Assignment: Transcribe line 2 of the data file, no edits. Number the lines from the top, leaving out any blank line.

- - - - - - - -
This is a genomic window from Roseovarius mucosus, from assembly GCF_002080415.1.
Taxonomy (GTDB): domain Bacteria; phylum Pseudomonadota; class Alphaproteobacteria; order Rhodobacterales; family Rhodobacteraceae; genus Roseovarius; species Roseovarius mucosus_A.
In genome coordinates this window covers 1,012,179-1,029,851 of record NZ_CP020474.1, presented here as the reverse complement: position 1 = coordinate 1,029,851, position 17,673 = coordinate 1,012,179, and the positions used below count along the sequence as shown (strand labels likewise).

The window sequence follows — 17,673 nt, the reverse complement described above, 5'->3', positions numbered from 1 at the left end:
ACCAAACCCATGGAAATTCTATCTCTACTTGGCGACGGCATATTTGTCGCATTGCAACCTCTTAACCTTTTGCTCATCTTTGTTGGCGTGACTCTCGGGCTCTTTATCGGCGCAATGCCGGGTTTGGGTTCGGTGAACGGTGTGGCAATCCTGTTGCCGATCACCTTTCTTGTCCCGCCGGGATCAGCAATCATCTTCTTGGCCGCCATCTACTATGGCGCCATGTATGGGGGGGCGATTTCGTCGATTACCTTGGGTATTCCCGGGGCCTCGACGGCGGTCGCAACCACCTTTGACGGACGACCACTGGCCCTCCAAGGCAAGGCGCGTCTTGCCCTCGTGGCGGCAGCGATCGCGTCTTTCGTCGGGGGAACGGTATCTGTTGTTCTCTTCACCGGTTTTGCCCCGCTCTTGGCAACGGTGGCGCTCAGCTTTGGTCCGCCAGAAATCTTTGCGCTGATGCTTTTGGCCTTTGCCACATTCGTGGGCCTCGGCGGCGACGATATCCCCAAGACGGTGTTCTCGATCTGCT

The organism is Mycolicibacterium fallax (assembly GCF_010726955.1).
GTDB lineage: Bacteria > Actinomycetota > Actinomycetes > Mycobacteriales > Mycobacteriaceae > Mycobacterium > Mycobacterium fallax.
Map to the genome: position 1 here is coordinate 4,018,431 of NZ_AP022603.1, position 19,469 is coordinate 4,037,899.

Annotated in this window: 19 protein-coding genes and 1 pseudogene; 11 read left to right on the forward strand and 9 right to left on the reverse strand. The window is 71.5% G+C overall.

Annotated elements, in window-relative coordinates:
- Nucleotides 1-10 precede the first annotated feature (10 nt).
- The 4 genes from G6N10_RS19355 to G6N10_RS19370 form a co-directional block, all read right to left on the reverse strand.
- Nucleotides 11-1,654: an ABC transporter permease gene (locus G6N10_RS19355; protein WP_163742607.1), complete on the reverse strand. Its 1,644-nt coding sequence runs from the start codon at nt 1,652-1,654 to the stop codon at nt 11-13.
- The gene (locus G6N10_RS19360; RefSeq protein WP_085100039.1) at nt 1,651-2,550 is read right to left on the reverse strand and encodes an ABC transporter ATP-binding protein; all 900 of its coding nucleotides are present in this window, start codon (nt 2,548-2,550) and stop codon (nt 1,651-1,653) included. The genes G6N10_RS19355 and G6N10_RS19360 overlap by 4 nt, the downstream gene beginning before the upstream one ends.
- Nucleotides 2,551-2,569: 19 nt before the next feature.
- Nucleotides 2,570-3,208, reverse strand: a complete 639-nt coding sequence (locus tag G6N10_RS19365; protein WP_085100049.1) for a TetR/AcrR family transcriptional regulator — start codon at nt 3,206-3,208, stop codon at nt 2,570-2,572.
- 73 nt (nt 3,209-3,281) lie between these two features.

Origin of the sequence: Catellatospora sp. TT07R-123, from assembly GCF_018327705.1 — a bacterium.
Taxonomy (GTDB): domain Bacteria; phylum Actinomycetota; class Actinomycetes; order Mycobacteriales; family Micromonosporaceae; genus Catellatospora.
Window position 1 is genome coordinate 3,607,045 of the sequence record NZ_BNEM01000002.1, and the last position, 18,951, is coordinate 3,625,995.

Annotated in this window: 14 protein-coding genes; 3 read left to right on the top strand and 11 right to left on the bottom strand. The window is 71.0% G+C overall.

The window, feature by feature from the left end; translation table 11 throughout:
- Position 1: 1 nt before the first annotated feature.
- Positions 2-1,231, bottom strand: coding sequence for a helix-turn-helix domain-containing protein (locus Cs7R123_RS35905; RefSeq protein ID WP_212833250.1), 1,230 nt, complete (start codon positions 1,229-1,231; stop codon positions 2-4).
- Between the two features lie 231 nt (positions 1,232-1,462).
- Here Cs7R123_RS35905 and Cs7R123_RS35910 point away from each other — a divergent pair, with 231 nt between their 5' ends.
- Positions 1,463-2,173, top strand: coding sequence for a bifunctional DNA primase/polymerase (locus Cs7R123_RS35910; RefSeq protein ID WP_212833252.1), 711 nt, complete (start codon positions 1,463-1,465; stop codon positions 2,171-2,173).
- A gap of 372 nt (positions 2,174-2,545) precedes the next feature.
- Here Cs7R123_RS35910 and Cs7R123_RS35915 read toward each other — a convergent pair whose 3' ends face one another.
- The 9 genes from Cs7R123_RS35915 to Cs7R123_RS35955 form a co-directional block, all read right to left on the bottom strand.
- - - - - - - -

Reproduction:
Taxonomy (GTDB): domain Bacteria; phylum Pseudomonadota; class Alphaproteobacteria; order Rhodobacterales; family Rhodobacteraceae; genus Roseovarius; species Roseovarius mucosus_A.